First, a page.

Nicolai Gogol was born in Poltava, Ukraine. He was educated in the Ukraine. And he often wrote about Ukraine, and was passionate about its history, even pursuing (but failing to get) an appointment in the history department at the University of Kiev, according to National Post.
Then he moved to St. Petersberg, where he did the bulk of his stories and plays, which he wrote in Russian. His most famous work, Dead Souls, was a satirical look at Russian society. And when he died in 1852, his body was buried in the city in which he died - Moscow.
Through his life, Gogol attracted praise and controversy. And now, 200 years to the day after his birth, Gogol is making headlines again as the two nations which formed him compete for their claim of him.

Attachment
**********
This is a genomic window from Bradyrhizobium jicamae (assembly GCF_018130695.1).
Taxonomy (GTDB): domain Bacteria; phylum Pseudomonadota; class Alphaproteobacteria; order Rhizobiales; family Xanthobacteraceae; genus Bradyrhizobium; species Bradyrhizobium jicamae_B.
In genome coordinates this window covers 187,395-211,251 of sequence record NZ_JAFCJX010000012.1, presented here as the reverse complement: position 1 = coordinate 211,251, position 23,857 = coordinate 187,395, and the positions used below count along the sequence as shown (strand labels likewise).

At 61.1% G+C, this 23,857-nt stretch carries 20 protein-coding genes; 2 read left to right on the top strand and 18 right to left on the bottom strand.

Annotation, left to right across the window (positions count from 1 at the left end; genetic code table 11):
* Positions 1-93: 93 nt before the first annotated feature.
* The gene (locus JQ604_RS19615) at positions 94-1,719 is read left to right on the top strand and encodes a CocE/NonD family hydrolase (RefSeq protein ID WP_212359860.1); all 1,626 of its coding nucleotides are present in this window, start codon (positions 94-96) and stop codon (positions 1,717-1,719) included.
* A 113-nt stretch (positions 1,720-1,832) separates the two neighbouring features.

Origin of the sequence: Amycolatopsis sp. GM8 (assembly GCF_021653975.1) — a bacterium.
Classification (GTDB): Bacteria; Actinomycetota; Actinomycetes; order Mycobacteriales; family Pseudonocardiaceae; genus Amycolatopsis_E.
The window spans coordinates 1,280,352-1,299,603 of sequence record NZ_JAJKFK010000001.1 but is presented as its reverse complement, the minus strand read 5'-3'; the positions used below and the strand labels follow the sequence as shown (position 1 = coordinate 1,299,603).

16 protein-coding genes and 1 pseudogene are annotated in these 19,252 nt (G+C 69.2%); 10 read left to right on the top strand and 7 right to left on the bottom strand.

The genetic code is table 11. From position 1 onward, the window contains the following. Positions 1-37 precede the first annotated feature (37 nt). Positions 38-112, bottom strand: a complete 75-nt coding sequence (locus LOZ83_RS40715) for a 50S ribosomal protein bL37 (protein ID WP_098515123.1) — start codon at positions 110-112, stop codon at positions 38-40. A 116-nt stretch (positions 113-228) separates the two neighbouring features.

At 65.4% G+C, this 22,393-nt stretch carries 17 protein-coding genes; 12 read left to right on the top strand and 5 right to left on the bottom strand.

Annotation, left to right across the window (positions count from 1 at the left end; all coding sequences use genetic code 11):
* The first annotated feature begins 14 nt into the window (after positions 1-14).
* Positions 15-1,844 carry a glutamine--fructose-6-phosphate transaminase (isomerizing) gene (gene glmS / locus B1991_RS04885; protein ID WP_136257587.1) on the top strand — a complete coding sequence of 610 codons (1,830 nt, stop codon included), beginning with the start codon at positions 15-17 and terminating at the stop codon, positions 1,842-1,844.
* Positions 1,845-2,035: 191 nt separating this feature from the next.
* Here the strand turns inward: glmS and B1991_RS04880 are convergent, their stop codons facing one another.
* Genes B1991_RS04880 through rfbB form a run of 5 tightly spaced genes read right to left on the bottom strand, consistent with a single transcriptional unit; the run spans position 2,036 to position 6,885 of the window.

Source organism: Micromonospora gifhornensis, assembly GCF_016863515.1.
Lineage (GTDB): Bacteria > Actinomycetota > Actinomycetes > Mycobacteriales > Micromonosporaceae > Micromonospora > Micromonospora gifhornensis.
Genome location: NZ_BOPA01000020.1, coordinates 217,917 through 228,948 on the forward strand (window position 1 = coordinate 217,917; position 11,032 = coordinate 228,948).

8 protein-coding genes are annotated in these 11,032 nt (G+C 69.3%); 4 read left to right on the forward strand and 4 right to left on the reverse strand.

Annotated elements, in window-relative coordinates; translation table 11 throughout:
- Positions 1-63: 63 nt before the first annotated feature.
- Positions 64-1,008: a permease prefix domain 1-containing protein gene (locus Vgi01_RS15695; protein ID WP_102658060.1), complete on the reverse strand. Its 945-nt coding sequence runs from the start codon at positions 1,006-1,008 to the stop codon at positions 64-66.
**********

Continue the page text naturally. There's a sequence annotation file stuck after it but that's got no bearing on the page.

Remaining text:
According to The Guardian, Russia and Ukraine, which have had several confrontations in recent years are now battling over Gogol. The paper speaks to Ukranian MP and novelist Vladimir Yavorivsky who likens Gogol to a tree in which "the crown was in Russia but the roots were in Ukraine. To divide Gogol is like trying to divide air, eternity or the sky. He was a great Russian writer, but he was also a great Ukrainian one. It is not only language that is important, but themes and subject matter. His writing was full of the imagery and thinking of Ukrainian songs and folklore."
Meanwhile, Igor Zolotussky, a Russian Gogol scholar claims: " A part of the political elite in Kiev wants to claim Gogol as their own so they can enter civilised Europe with at least one great Ukrainian writer. But there can be no such discussion because there is no such thing as a separate Ukrainian national identity. Gogol wrote and thought in Russian. He was a great Russian writer, full stop."
Ukranian PM Viktor Yuschenko is expected to celebrate the birth of Gogol in a ceremony in Poltava.